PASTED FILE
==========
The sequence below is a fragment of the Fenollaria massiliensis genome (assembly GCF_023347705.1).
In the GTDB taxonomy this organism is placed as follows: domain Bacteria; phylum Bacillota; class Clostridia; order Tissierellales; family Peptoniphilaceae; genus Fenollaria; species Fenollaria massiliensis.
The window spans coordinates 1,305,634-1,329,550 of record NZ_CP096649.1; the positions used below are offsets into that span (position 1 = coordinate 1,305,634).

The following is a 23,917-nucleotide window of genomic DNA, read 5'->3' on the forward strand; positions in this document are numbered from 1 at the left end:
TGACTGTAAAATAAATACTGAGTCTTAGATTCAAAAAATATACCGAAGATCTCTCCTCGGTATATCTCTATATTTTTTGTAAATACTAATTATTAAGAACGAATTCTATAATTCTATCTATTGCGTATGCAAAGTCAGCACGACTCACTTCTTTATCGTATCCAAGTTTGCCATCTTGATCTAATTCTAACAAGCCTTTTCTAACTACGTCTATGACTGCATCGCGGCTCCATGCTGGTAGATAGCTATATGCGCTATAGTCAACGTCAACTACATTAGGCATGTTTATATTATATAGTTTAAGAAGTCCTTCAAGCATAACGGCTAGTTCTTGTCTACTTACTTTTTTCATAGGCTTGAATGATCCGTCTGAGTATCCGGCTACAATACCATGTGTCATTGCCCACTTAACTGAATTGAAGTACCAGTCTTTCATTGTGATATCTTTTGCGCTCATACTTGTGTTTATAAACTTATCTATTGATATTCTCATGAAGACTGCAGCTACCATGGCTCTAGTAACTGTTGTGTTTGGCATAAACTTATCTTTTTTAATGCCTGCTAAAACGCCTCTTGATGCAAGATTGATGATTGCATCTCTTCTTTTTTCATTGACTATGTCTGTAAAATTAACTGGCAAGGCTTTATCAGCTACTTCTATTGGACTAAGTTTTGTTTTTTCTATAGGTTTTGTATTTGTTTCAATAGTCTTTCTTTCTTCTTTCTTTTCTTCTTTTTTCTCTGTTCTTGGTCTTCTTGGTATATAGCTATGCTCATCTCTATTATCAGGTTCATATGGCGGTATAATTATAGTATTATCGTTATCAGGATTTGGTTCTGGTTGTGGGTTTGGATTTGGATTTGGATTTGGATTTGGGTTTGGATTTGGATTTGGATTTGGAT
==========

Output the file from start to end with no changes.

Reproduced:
The sequence below is a fragment of the Fenollaria massiliensis genome (assembly GCF_023347705.1).
In the GTDB taxonomy this organism is placed as follows: domain Bacteria; phylum Bacillota; class Clostridia; order Tissierellales; family Peptoniphilaceae; genus Fenollaria; species Fenollaria massiliensis.
The window spans coordinates 1,305,634-1,329,550 of record NZ_CP096649.1; the positions used below are offsets into that span (position 1 = coordinate 1,305,634).

The following is a 23,917-nucleotide window of genomic DNA, read 5'->3' on the forward strand; positions in this document are numbered from 1 at the left end:
TGACTGTAAAATAAATACTGAGTCTTAGATTCAAAAAATATACCGAAGATCTCTCCTCGGTATATCTCTATATTTTTTGTAAATACTAATTATTAAGAACGAATTCTATAATTCTATCTATTGCGTATGCAAAGTCAGCACGACTCACTTCTTTATCGTATCCAAGTTTGCCATCTTGATCTAATTCTAACAAGCCTTTTCTAACTACGTCTATGACTGCATCGCGGCTCCATGCTGGTAGATAGCTATATGCGCTATAGTCAACGTCAACTACATTAGGCATGTTTATATTATATAGTTTAAGAAGTCCTTCAAGCATAACGGCTAGTTCTTGTCTACTTACTTTTTTCATAGGCTTGAATGATCCGTCTGAGTATCCGGCTACAATACCATGTGTCATTGCCCACTTAACTGAATTGAAGTACCAGTCTTTCATTGTGATATCTTTTGCGCTCATACTTGTGTTTATAAACTTATCTATTGATATTCTCATGAAGACTGCAGCTACCATGGCTCTAGTAACTGTTGTGTTTGGCATAAACTTATCTTTTTTAATGCCTGCTAAAACGCCTCTTGATGCAAGATTGATGATTGCATCTCTTCTTTTTTCATTGACTATGTCTGTAAAATTAACTGGCAAGGCTTTATCAGCTACTTCTATTGGACTAAGTTTTGTTTTTTCTATAGGTTTTGTATTTGTTTCAATAGTCTTTCTTTCTTCTTTCTTTTCTTCTTTTTTCTCTGTTCTTGGTCTTCTTGGTATATAGCTATGCTCATCTCTATTATCAGGTTCATATGGCGGTATAATTATAGTATTATCGTTATCAGGATTTGGTTCTGGTTGTGGGTTTGGATTTGGATTTGGATTTGGATTTGGGTTTGGATTTGGATTTGGATTTGGAT